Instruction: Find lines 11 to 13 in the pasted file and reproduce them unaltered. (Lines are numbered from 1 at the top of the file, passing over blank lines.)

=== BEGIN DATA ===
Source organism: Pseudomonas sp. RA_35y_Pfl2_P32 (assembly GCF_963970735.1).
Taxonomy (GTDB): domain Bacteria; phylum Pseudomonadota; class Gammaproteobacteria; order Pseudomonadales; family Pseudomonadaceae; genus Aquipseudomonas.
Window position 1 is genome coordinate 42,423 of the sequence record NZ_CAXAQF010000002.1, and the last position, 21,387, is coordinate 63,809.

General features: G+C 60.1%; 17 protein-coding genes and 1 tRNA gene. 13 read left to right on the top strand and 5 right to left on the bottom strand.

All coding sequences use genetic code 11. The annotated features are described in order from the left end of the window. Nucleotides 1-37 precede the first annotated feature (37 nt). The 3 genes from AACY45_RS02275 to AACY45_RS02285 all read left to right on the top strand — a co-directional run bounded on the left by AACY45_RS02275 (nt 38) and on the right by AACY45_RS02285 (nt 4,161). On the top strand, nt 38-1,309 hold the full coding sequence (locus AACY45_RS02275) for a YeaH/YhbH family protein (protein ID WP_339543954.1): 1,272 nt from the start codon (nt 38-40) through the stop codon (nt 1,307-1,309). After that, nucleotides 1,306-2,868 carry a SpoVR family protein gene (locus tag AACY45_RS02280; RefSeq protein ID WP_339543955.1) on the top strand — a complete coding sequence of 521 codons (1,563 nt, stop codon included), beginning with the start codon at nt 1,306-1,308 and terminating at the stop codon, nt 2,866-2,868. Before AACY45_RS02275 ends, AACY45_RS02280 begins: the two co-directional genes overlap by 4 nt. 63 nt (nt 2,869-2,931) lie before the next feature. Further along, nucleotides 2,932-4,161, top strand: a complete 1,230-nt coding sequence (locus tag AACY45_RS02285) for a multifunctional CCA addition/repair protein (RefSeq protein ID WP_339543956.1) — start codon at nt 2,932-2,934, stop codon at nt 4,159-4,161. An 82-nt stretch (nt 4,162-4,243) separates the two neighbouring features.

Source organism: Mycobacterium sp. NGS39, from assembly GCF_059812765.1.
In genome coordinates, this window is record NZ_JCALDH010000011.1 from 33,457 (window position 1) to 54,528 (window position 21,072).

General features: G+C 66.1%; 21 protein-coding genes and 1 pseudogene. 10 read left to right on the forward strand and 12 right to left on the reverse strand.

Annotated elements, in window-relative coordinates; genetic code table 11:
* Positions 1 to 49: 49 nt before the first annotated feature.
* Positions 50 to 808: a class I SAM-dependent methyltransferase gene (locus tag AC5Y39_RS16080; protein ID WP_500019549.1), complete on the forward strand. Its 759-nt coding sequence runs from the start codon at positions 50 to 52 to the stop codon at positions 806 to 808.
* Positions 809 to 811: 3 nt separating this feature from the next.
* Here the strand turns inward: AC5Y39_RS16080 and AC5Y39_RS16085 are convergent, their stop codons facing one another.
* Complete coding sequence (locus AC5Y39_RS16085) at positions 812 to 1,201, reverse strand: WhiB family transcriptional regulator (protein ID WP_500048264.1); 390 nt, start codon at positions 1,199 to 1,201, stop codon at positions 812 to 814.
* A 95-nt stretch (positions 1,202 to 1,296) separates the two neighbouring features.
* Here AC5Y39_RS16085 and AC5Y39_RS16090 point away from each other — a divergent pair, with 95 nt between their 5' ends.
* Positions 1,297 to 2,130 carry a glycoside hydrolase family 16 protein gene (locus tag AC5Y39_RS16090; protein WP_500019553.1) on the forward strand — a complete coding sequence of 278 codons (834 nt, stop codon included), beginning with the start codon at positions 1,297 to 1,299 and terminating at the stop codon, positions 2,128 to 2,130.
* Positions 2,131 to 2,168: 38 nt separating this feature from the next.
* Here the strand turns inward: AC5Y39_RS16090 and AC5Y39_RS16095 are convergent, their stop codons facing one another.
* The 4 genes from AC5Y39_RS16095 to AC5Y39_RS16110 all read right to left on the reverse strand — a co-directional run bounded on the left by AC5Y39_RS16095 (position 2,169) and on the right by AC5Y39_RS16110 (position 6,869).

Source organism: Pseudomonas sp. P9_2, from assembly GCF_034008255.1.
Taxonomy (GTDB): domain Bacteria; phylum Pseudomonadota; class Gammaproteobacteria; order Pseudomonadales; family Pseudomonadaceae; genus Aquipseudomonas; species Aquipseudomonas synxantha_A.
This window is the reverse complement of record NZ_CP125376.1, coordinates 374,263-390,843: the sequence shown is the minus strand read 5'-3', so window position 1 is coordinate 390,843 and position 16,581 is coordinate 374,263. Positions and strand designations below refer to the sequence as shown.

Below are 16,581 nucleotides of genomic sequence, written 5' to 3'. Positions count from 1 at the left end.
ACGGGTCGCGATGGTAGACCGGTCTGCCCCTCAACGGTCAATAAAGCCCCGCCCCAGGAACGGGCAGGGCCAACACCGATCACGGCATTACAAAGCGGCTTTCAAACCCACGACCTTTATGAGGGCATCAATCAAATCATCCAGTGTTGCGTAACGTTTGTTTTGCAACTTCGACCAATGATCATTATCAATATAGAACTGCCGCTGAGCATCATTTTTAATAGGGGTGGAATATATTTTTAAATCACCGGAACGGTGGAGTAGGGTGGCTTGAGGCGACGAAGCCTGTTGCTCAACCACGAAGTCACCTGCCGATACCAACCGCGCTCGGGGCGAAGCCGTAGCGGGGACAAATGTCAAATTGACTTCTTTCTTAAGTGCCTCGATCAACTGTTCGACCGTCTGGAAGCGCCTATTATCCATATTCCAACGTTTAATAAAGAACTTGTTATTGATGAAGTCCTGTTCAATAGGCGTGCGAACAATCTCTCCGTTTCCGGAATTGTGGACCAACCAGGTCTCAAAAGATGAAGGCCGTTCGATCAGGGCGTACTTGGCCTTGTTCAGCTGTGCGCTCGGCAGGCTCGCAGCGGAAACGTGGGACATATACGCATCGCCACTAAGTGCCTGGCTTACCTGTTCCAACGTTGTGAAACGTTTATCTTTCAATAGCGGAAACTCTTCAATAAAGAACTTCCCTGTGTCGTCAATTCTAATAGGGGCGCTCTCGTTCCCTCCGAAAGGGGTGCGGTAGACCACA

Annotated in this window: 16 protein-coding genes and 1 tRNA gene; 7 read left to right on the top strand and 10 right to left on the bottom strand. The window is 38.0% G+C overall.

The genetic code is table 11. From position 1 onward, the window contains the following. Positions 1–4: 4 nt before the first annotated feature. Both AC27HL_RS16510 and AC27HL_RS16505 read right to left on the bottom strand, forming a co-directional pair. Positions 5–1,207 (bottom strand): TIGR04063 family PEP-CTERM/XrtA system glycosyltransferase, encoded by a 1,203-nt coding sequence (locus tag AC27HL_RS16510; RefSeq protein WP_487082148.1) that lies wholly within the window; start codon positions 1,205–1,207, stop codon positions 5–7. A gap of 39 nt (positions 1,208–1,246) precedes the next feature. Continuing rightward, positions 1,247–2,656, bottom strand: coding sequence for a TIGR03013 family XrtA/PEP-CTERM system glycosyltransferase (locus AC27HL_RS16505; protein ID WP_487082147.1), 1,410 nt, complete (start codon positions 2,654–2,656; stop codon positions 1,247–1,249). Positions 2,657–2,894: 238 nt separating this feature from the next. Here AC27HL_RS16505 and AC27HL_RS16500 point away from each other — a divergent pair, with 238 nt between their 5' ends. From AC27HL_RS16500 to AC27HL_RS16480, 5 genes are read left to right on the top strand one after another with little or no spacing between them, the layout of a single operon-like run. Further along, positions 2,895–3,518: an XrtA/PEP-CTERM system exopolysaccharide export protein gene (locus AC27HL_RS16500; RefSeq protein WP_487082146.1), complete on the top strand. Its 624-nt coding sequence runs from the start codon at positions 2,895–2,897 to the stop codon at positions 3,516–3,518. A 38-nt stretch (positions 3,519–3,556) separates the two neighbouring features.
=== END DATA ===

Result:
* Positions 50 to 808: a class I SAM-dependent methyltransferase gene (locus tag AC5Y39_RS16080; protein ID WP_500019549.1), complete on the forward strand. Its 759-nt coding sequence runs from the start codon at positions 50 to 52 to the stop codon at positions 806 to 808.
* Positions 809 to 811: 3 nt separating this feature from the next.
* Here the strand turns inward: AC5Y39_RS16080 and AC5Y39_RS16085 are convergent, their stop codons facing one another.